C++ Home C++ Home admin on September 19th, 2010 Data-encapsulation is key to the functionality of many high level or later generation programming languages such as C++ and Java. It is simply a means of creating “containers” called objects, and holding multiple variables of varying data types called member variables inside of those containers. C++ offers three methods of data-encapsulation; struct, union and class. This is where C++ become object oriented.
Any Unix-like operating system needs a C library: the library which defines the ``system calls'' and other basic facilities such as open, malloc, printf, exit... The GNU C Library is used as the C library in the GNU systems and most systems with the Linux kernel. The GNU C Library is primarily designed to be a portable and high performance C library. It follows all relevant standards including ISO C11 and POSIX.1-2008. C Library C Library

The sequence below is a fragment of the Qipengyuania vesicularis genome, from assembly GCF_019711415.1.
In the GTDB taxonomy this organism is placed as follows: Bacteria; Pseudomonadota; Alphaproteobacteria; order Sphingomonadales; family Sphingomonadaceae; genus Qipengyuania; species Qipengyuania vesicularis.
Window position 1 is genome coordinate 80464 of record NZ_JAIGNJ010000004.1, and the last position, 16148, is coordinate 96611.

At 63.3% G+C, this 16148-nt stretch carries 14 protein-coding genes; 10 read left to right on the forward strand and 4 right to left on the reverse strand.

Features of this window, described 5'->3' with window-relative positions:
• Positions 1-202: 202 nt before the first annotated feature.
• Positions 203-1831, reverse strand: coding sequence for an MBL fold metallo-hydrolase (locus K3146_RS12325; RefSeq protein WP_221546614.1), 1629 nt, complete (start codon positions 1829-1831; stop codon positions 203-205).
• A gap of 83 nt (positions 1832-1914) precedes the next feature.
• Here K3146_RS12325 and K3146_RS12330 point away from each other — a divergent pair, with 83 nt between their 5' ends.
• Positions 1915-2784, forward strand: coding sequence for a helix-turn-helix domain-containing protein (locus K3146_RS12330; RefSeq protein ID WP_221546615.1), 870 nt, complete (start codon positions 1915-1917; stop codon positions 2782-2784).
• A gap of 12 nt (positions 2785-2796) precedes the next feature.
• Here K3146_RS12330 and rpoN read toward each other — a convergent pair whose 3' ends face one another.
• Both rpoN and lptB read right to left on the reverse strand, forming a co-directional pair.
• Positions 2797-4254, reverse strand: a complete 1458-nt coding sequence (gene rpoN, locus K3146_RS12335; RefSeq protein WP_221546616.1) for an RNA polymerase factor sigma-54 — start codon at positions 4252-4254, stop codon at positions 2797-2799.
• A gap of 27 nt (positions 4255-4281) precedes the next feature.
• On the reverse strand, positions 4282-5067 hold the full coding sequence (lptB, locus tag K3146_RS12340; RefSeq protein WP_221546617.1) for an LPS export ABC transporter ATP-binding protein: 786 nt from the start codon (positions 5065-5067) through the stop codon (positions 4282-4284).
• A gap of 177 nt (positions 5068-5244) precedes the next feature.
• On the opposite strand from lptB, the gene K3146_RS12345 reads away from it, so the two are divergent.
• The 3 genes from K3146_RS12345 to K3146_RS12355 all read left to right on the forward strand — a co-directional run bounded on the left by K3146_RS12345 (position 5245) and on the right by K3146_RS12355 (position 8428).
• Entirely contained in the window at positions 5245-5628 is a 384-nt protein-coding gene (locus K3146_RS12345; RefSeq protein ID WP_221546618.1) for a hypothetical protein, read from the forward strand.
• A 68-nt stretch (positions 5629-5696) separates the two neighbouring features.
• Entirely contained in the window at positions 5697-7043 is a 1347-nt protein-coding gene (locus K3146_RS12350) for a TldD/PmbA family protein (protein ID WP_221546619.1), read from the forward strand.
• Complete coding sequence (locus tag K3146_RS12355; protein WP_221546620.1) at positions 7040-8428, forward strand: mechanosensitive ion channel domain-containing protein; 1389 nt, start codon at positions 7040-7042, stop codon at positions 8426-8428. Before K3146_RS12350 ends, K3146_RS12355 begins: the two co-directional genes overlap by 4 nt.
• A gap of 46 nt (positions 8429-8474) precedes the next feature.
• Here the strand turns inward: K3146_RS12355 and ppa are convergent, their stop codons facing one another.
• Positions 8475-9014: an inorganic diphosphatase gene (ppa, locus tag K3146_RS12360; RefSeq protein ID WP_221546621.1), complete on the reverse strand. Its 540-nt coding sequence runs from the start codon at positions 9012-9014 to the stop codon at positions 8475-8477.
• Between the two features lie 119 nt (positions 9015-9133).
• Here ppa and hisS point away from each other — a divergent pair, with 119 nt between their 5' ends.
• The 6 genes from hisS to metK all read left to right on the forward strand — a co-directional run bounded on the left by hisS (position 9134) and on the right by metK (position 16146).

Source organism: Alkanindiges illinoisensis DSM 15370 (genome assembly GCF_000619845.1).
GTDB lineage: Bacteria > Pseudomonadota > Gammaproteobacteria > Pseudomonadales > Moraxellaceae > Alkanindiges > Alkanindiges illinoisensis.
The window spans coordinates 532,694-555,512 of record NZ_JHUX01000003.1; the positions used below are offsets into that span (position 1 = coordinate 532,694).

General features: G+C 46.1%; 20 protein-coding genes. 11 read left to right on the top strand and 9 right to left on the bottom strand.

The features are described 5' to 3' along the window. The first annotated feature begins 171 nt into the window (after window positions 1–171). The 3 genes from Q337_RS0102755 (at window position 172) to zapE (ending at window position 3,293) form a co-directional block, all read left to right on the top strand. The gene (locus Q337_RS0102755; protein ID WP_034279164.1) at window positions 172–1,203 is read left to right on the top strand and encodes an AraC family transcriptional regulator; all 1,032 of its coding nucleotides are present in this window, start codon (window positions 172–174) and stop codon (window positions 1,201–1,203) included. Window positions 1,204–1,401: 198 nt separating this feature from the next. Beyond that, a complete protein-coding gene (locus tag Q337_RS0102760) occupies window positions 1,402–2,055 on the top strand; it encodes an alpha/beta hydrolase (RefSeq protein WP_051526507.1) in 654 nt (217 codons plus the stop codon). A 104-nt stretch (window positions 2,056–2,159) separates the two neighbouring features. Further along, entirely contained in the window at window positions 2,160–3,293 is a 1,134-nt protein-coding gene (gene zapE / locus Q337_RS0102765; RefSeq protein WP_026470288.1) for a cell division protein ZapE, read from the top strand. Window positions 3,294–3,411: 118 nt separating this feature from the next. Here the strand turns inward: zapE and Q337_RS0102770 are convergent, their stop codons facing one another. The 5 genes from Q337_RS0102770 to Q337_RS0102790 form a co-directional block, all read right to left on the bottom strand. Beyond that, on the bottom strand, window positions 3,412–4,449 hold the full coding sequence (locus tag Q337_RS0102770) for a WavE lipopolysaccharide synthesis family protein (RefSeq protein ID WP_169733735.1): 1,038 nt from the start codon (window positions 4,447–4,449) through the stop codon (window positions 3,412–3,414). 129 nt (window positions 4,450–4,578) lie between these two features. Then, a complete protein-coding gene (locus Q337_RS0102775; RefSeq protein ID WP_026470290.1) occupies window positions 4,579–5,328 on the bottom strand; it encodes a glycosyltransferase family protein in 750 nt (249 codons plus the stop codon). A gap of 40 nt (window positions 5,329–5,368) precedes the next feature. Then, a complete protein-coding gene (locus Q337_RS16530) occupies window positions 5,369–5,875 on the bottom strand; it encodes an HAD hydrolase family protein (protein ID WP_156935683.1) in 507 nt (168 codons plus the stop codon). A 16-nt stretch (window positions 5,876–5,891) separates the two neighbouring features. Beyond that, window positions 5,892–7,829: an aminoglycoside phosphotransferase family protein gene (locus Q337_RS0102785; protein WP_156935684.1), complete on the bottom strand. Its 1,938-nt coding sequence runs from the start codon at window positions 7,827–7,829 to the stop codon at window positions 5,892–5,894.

Morgan Stanley | Columbia University | Texas A&M University home | C++ | FAQ | technical FAQ | C++11 FAQ | publications | TC++PL | Tour++ | Programming | D&E | bio | interviews | applications | glossary | compilers I'm a Managing Director in the technology division of Morgan Stanley in New York City, a Visiting Professor in Computer Science at Columbia University, and a Distinguished Research Professor in Computer Science at Texas A&M University. I designed and implemented the C++ programming language. To make C++ a stable and up-to-date base for real-world software development, I stuck with its ISO standards effort for 20+ years (so far). Writings: Bjarne Stroustrup's Homepage

Bjarne Stroustrup's Homepage

Boost provides free peer-reviewed portable C++ source libraries. We emphasize libraries that work well with the C++ Standard Library. Boost libraries are intended to be widely useful, and usable across a broad spectrum of applications. The Boost license encourages both commercial and non-commercial use. We aim to establish "existing practice" and provide reference implementations so that Boost libraries are suitable for eventual standardization. Ten Boost libraries are included in the C++ Standards Committee's Library Technical Report (TR1) and in the new C++11 Standard.

Boost C++ Libraries

Boost C++ Libraries